The term 'quick release' in football refers to a quarterback getting the ball out of his hands and attempting a pass to a receiver in a short amount of time. While many casual observers assume that quick release refers to the speed of the ball as it comes out of the quarterback's hand, this is actually a common misconception, as it pertains to time more so than speed.
Quick release times help to keep the defense off-guard. By getting the ball out quickly, the quarterback prevents the defense from having time to make adjustments once they begin to recognize the route each receiver is running. In addition, a quick release helps the quarterback avoid being sacked (taken to the ground by members of the defense rushing off the line of scrimmage) so that the offense does not lose yards.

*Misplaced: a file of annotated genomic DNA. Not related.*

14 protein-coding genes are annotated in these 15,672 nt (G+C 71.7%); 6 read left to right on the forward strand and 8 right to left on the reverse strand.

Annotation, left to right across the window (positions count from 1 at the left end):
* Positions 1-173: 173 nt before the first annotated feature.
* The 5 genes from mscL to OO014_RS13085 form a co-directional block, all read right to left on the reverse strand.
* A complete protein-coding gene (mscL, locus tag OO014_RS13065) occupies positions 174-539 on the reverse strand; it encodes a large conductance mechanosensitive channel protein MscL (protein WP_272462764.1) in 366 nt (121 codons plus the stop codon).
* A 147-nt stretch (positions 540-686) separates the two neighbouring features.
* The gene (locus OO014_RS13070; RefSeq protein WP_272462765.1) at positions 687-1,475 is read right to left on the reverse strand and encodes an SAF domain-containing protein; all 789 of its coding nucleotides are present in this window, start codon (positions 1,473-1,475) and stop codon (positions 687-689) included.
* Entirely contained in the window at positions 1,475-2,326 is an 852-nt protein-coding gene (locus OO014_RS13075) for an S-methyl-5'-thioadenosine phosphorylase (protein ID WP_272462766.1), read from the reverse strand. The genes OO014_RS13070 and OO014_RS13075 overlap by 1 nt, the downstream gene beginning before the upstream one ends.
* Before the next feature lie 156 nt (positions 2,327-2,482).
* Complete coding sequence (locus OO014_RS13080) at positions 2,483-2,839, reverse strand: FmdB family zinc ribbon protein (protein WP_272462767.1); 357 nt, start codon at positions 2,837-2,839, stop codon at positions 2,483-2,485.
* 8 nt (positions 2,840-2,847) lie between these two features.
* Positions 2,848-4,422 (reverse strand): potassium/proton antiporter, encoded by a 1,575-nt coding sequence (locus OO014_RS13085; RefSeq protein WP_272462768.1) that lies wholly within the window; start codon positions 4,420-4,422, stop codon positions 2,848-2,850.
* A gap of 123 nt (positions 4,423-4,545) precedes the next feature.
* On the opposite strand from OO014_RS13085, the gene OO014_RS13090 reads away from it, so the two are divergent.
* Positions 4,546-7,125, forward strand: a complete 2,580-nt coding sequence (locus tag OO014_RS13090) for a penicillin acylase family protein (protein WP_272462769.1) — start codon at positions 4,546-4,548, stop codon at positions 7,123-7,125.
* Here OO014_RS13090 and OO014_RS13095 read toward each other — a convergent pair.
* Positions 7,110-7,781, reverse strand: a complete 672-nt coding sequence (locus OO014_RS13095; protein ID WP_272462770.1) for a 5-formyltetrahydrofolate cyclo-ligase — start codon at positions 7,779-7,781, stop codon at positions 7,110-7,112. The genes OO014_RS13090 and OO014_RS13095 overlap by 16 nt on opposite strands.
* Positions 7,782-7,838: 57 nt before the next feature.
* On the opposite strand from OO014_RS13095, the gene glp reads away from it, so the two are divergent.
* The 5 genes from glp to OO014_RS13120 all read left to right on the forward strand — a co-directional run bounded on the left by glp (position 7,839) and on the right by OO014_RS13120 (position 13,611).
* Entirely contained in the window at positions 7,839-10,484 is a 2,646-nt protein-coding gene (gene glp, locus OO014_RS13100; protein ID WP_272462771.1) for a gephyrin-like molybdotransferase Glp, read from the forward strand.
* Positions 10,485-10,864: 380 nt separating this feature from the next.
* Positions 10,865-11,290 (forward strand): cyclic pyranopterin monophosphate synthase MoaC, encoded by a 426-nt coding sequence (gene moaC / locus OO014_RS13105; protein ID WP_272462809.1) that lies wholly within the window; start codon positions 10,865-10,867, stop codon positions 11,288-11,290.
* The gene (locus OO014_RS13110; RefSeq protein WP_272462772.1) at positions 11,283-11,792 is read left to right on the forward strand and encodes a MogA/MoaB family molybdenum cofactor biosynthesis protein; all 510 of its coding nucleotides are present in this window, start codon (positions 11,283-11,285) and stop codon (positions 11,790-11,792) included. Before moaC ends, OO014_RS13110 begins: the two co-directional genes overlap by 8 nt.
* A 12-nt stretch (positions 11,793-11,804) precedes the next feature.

The only drawback to having a quick release is that sometimes quarterbacks become overanxious and release the ball too quickly. This often happens when a quarterback witnesses a receiver wide open and instantly throws the ball in the direction of the receiver, failing to realize that the defender is lurking nearby and waiting to intercept the ball.
|Quarterback||Team||Average Release Time Per Pass Attempt (Seconds)|
|Derek Carr||Oakland Raiders||2.55|
|Ben Roethlisberger||Pittsburgh Steelers||2.55|
|Drew Brees||New Orleans Saints||2.59|
|Andy Dalton||Cincinnati Bengals||2.61|
|Tom Brady||New England Patriots||2.61|
*Note: Release time measures how long it takes for the ball to completely leave the quarterback's hand on a pass attempt after the quarterback has received the ball from the center